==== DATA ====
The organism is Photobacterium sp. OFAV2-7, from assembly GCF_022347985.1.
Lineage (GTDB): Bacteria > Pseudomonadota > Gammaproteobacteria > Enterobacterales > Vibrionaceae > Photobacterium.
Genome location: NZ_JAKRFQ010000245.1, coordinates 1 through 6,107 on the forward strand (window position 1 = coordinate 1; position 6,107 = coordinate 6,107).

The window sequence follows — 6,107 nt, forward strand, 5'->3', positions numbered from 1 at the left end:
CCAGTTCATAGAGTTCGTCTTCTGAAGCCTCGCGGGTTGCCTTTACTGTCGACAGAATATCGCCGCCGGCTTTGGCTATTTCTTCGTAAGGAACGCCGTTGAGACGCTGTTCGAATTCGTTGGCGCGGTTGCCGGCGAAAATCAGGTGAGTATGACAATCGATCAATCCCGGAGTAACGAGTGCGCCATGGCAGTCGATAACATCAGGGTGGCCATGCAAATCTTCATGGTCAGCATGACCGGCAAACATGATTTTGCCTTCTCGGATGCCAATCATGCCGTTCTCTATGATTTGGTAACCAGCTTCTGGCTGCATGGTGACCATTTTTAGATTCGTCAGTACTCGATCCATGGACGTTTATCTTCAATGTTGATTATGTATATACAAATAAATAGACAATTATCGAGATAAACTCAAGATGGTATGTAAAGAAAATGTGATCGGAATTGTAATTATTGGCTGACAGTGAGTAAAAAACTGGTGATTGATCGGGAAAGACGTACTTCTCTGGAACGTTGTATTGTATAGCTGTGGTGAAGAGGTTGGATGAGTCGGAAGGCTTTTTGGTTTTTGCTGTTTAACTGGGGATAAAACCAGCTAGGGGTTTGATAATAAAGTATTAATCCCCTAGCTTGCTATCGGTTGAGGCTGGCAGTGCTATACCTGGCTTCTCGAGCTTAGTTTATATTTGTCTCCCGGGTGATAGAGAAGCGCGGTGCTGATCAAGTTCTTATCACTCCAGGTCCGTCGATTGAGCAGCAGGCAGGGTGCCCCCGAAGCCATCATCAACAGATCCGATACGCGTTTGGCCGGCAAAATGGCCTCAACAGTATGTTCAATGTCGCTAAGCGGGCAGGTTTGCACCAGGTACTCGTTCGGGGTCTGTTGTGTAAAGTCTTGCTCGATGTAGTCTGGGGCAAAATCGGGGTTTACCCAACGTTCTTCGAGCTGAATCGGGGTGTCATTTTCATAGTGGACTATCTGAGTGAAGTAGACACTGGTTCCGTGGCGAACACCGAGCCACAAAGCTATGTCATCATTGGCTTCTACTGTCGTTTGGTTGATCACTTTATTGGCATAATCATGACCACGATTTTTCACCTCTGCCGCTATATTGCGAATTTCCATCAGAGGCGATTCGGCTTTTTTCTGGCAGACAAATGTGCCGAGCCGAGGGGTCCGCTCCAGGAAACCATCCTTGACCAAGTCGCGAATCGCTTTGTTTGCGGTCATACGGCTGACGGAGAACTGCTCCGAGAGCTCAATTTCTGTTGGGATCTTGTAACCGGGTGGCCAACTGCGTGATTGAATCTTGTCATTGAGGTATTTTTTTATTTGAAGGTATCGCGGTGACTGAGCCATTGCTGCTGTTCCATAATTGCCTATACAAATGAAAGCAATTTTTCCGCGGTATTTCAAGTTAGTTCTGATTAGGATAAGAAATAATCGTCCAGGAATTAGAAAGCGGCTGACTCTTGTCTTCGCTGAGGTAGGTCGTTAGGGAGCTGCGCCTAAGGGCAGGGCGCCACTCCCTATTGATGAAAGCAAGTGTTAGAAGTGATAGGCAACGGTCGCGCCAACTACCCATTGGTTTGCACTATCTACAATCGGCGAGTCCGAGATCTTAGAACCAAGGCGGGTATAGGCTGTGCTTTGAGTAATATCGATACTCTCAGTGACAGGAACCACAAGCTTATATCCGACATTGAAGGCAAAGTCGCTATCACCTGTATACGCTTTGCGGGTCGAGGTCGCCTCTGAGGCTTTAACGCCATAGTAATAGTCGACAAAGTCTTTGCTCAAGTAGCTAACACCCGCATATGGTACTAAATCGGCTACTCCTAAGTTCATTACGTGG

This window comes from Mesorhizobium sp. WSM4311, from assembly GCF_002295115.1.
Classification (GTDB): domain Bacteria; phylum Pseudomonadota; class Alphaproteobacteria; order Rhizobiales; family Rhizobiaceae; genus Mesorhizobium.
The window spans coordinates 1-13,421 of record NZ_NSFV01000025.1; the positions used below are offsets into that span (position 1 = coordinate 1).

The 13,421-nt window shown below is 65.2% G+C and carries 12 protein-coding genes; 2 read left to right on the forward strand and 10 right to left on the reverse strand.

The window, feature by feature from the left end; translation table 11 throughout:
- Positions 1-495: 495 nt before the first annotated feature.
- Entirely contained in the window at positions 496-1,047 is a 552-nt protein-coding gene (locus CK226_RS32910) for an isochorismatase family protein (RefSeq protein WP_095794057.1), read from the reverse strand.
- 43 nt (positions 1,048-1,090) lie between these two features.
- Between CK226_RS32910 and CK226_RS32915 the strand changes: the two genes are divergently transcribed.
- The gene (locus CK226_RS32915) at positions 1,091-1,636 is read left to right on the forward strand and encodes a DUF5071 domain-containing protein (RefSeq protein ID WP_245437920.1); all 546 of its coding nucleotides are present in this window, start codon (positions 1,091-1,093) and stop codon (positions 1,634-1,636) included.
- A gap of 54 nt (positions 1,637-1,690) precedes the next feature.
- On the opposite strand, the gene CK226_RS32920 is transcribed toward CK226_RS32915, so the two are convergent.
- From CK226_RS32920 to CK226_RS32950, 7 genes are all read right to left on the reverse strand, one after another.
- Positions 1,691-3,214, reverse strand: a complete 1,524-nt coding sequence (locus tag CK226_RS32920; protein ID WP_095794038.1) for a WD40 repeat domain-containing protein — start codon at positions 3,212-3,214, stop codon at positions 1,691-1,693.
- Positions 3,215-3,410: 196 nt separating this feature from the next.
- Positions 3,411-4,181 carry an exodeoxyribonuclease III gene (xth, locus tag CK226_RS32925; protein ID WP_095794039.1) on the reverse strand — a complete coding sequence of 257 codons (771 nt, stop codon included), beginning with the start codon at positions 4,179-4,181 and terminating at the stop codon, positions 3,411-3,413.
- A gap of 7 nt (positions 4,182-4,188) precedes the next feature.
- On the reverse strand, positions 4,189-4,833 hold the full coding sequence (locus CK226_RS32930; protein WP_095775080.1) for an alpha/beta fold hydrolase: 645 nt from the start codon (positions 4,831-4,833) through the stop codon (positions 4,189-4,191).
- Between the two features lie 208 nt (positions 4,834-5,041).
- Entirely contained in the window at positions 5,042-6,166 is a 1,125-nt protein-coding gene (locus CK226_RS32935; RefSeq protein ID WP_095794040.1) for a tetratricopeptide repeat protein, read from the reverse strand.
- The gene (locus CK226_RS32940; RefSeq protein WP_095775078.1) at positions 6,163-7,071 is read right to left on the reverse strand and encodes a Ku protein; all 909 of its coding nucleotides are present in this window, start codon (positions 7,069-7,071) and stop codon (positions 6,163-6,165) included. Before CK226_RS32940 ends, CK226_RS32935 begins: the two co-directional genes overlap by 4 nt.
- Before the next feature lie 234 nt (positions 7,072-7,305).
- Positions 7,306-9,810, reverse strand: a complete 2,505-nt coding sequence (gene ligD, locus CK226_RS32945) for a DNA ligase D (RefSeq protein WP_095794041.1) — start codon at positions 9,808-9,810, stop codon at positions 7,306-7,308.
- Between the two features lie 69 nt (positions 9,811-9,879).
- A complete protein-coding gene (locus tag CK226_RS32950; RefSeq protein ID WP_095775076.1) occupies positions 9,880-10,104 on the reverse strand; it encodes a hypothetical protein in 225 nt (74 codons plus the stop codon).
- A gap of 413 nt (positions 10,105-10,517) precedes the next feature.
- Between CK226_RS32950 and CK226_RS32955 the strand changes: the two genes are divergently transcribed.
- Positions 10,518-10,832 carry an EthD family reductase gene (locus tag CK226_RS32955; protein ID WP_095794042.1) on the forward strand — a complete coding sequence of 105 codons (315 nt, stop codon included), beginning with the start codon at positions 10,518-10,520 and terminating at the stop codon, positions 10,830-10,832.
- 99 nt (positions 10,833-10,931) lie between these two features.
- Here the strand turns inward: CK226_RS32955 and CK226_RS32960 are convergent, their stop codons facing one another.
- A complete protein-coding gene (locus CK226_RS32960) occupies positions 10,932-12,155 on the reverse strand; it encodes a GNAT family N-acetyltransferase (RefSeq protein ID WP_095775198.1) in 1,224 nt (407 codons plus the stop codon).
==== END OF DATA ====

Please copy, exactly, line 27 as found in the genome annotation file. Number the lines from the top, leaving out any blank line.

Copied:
- Before the next feature lie 234 nt (positions 7,072-7,305).